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Single Instillation of Hypertonic Saline Immediately Following Transurethral Resection of Bladder Tumor for Recurrence Prevention –A Phase I Study



Urologic guidelines recommend perioperative instillation of chemotherapy after transurethral resection of bladder tumor (TURBT) to decrease tumor recurrence, yet implementation of this recommendation is partial due to associated morbidity. Hypertonic saline destroys cells by osmotic dehydration and might present a safer alternative.


To evaluate the safety of 3% hypertonic saline (Hypersal) intravesical instillation following TURBT in rats and in humans.


In 8 rats whose bladders were electrically injured, intravesical blue-dyed Hypersal was administered. We measured serum sodium levels before and after instillation and pathologically evaluated their pelvic cavity for signs of inflammation or blue discoloration. Twenty-four patients were recruited to the human trial (NIH-NCT04147182), 15 comprised the interventional and 10 the control group (one patient crossed over). Hypersal was given postoperatively. Serum sodium was measured before, 1 hour and 12–24 hours after instillation. Adverse effects were documented and compared between the groups.


In rats, average sodium levels were 140.0 mEq/L and 140.3 mEq/L before and following instillation, respectively. Necropsy revealed no signs of inflammation or blue discoloration. In humans the average plasma sodium levels were 138.6 mEq∖L, 138.8 mEq∖L and 137.7 mEq∖L before, 1 hour and 12–24 hours after instillation, respectively. During the postoperative follow-up there was one case of fever. A month after the surgery, dysuria was reported by 5 patients while urgency and hematuria were reported by one patient each. The most severe adverse events were grade 2 on the Clavien-Dindo scale. Adverse events were similar in the control group.


Hypersal instillation is safe and tolerable immediately after TURBT.


Transurethral resection of bladder tumor (TURBT) is the gold standard procedure for the treatment and diagnosis of bladder tumors. While TURBT usually achieves adequate short-term local control, tumor recurrence is common with reported rates ranging from 27–71% [1]. To decrease recurrence, several bladder instillation protocols are commonly used. Perioperative instillation of chemotherapy has the proposed mechanism of action of destroying free-floating tumor cell and preventing their implantation after TURBT [2–4]. Studies evaluating this method have found that the recurrence rate decreased by 24–56% [5, 6]. However, even though immediate postoperative single instillation of chemotherapy is recommended by the American and European urological guidelines, the implementation of these recommendations is partial due to cost, logistic complexity involved with the treatment, and reports of uncommon but severe adverse effects [7–14].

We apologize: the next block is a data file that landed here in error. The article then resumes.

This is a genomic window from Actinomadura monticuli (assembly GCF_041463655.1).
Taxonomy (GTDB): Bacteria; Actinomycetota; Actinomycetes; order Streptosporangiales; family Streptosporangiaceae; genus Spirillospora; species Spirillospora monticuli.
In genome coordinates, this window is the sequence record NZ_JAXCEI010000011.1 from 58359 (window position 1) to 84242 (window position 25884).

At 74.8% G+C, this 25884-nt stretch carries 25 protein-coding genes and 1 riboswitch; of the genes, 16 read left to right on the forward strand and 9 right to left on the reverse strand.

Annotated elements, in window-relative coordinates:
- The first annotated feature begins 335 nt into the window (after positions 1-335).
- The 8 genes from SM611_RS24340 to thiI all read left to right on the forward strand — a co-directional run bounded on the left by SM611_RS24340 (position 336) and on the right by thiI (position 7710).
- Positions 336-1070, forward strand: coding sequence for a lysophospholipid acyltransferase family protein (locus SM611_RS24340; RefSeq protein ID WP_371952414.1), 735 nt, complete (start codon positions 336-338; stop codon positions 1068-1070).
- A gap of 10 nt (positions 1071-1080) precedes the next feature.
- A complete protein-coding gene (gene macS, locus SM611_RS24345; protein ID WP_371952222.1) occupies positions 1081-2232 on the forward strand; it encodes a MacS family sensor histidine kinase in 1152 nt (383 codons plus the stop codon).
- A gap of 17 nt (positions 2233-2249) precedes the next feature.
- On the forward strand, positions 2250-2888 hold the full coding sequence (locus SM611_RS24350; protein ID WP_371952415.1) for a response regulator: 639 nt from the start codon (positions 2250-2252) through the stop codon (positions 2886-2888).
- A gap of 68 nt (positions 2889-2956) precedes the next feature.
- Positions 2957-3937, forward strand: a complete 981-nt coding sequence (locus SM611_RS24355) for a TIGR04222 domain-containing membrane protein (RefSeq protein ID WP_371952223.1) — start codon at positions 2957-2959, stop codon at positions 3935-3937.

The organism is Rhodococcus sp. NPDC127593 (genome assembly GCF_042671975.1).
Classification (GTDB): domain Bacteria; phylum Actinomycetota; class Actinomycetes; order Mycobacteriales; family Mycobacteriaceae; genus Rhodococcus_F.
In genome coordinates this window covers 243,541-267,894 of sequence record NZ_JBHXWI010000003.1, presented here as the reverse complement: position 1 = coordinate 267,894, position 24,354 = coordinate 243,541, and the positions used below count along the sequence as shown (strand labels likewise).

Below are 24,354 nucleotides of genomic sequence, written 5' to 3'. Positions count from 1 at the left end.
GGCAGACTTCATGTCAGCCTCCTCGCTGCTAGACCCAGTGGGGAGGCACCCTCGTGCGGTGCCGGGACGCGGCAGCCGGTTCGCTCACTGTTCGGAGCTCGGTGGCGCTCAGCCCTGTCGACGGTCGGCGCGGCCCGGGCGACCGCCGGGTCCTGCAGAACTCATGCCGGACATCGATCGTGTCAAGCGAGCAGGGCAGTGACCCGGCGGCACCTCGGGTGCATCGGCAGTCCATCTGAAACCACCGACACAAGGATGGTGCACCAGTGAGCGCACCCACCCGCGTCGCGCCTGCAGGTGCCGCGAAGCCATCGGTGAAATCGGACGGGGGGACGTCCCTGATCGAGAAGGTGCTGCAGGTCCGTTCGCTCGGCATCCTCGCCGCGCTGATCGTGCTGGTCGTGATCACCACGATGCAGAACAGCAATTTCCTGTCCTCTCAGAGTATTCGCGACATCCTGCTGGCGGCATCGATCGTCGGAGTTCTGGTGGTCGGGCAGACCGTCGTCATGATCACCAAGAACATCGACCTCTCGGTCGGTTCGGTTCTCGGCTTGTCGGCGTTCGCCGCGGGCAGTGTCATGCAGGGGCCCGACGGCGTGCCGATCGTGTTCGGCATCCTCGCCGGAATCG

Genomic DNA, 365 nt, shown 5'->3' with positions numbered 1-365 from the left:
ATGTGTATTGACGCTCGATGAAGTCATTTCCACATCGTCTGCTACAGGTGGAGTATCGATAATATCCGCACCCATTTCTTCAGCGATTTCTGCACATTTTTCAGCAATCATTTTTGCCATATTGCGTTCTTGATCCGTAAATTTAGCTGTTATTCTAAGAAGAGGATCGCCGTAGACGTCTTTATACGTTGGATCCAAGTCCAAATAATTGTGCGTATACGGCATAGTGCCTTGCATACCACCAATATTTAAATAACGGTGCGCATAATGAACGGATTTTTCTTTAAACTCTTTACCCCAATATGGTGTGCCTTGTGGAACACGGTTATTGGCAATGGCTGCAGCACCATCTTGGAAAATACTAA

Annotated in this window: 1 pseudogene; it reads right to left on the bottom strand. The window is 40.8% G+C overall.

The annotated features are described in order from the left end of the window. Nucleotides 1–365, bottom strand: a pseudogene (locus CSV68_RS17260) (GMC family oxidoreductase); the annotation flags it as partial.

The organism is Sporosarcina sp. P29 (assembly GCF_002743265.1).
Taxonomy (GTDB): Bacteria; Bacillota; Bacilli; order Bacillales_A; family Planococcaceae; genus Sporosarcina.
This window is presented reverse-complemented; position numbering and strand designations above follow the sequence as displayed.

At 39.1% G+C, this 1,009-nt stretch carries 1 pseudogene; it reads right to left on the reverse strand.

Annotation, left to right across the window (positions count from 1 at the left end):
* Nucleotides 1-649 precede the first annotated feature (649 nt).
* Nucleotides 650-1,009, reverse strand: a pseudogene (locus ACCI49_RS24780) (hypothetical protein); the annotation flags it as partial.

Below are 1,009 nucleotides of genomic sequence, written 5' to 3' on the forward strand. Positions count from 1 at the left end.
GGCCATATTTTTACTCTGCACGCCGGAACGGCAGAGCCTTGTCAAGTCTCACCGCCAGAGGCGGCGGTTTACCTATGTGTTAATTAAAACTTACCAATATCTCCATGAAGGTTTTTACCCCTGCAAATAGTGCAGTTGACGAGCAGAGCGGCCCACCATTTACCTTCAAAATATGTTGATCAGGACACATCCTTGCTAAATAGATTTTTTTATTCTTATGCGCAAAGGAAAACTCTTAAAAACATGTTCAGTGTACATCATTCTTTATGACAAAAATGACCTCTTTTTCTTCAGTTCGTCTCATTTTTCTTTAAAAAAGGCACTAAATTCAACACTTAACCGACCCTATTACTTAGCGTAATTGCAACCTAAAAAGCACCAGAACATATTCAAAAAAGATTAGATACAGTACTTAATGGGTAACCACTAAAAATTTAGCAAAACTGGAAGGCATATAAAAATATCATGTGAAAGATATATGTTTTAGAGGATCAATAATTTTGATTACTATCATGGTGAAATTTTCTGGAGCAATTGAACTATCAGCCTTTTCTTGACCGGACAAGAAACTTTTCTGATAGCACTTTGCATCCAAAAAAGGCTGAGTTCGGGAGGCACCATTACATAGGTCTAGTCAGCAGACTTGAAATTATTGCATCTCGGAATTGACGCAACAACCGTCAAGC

Cell membranes are completely permeable to free water passage but are selectively permeable to various solutes. As a result, exposure of cells to hypertonic solutions forces water out of the intracellular space causing cell destruction by osmotic dehydration. Hypertonic saline is easily available, less toxic, and cheaper than intravesical chemotherapy. Therefore, should perioperative hypertonic saline instillation be proven safe and effective, it may become a more appealing alternative to chemotherapy instillation thereby increasing urologist compliance with postoperative single instillation treatment.

We conducted an animal trial followed by a human phase I clinical trial to evaluate the safety of immediate single instillation of 3% hypertonic saline (Hypersal) after TURBT.


The animal model part of our research was approved by the Weizmann Institute of Science (Rehovot, Israel) ethical committee for trials in animals (approval number 28820716-2). A group of 8 female rats were anesthetized, a 22-gauge cannula was inserted into their bladders through which a 27-gauge wire was passed and used to electrically injure the bladder using the coagulation setting on 10 volts intensity simulating the injury done to the bladder during TURBT. One milliliter of blue dyed 3% hypertonic saline (Hypersal) was then immediately administered into the bladder and retained for 40 minutes. We measured the rats’ serum sodium levels before Hypersal instillation and after bladder drainage. The rats were sacrificed 72 hours later, and their abdominal and pelvic organs were inspected for blue discoloration indicating bladder perforation and possible organ injury. Tissue samples from abdominal organs were examined by light microscopy for evidence of inflammation.